Add everything from your list by typing each item into the map’s search bar. Click on the icon that pops up on your map and click “Add to Map”. You can drag and drop the item between different layers on your map.
Format your map to make it easy to read. To do this, click “Individual Style” listed underneath your layer name. I like to use the uniform style and display the name of the item, but the formatting world is your oyster.
Study your map. I’d be willing to bet that the map you develop has natural clusters of activities. These clusters will dictate where you stay and for how long.
Your map will also show you isolated activities. Unless the isolated activity is a Must-See, I’d recommend skipping it. The time you’d spend in transportation to that activity is not worth it.
Step 4: Book your flights
Most likely, getting to and from your destination will be the most expensive part of your trip. If you’re traveling further than a 5-hour drive from your home or internationally, look at flights. Flexibility is the key to finding flight deals.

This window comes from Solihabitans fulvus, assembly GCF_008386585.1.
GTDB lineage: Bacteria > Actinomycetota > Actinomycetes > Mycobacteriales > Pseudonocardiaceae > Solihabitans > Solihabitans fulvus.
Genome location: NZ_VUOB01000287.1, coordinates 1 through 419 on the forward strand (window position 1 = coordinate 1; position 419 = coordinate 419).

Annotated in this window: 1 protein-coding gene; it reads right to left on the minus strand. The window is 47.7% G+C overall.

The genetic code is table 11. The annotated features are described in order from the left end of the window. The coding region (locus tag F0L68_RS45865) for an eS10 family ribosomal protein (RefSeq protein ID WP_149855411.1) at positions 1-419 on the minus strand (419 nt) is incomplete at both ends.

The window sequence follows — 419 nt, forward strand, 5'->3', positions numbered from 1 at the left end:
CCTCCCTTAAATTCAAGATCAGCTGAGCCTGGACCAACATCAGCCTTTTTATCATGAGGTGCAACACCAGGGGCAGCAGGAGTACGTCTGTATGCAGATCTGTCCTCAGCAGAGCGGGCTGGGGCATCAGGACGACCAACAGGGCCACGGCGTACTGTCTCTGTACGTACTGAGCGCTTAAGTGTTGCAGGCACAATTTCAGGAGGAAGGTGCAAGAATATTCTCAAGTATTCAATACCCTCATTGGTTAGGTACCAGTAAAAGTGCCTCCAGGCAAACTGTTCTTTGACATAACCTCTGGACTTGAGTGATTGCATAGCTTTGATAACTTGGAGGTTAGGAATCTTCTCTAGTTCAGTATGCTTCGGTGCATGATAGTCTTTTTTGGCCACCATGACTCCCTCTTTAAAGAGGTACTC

Flying is usually cheapest on weekdays. Check prices for different departure/return days.
One airport may be cheaper to fly into than another. Check prices for nearby airports.
Different trip lengths can mean different flight prices. Check out flight prices for varying trip lengths by adding/subtracting a day or two to your trip.
The best resource for researching flights